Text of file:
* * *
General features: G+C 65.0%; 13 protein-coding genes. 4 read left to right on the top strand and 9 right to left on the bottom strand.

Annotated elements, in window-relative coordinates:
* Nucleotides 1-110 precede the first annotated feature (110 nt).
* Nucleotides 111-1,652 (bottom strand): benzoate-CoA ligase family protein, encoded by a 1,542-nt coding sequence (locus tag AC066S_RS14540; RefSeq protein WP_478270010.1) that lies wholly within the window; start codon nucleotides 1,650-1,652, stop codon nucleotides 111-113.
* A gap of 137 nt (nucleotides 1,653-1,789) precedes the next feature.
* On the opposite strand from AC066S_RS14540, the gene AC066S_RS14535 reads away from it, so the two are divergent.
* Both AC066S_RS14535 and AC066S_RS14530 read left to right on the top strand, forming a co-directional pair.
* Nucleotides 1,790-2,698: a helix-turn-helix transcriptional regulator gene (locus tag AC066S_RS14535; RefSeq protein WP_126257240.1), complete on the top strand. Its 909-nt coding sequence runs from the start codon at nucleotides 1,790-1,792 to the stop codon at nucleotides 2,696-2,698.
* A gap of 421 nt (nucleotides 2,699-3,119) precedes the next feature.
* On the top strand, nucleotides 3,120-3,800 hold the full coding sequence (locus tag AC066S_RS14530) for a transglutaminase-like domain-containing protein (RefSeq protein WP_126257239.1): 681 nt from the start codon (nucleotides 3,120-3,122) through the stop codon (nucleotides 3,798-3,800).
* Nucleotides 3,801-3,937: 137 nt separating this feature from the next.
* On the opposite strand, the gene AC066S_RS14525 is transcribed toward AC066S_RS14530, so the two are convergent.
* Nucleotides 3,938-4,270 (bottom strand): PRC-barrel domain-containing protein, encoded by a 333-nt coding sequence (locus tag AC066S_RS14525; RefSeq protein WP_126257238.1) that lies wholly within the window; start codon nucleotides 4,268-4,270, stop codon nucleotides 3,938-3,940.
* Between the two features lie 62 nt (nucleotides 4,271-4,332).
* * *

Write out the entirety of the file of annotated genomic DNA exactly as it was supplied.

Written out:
General features: G+C 65.0%; 13 protein-coding genes. 4 read left to right on the top strand and 9 right to left on the bottom strand.

Annotated elements, in window-relative coordinates:
* Nucleotides 1-110 precede the first annotated feature (110 nt).
* Nucleotides 111-1,652 (bottom strand): benzoate-CoA ligase family protein, encoded by a 1,542-nt coding sequence (locus tag AC066S_RS14540; RefSeq protein WP_478270010.1) that lies wholly within the window; start codon nucleotides 1,650-1,652, stop codon nucleotides 111-113.
* A gap of 137 nt (nucleotides 1,653-1,789) precedes the next feature.
* On the opposite strand from AC066S_RS14540, the gene AC066S_RS14535 reads away from it, so the two are divergent.
* Both AC066S_RS14535 and AC066S_RS14530 read left to right on the top strand, forming a co-directional pair.
* Nucleotides 1,790-2,698: a helix-turn-helix transcriptional regulator gene (locus tag AC066S_RS14535; RefSeq protein WP_126257240.1), complete on the top strand. Its 909-nt coding sequence runs from the start codon at nucleotides 1,790-1,792 to the stop codon at nucleotides 2,696-2,698.
* A gap of 421 nt (nucleotides 2,699-3,119) precedes the next feature.
* On the top strand, nucleotides 3,120-3,800 hold the full coding sequence (locus tag AC066S_RS14530) for a transglutaminase-like domain-containing protein (RefSeq protein WP_126257239.1): 681 nt from the start codon (nucleotides 3,120-3,122) through the stop codon (nucleotides 3,798-3,800).
* Nucleotides 3,801-3,937: 137 nt separating this feature from the next.
* On the opposite strand, the gene AC066S_RS14525 is transcribed toward AC066S_RS14530, so the two are convergent.
* Nucleotides 3,938-4,270 (bottom strand): PRC-barrel domain-containing protein, encoded by a 333-nt coding sequence (locus tag AC066S_RS14525; RefSeq protein WP_126257238.1) that lies wholly within the window; start codon nucleotides 4,268-4,270, stop codon nucleotides 3,938-3,940.
* Between the two features lie 62 nt (nucleotides 4,271-4,332).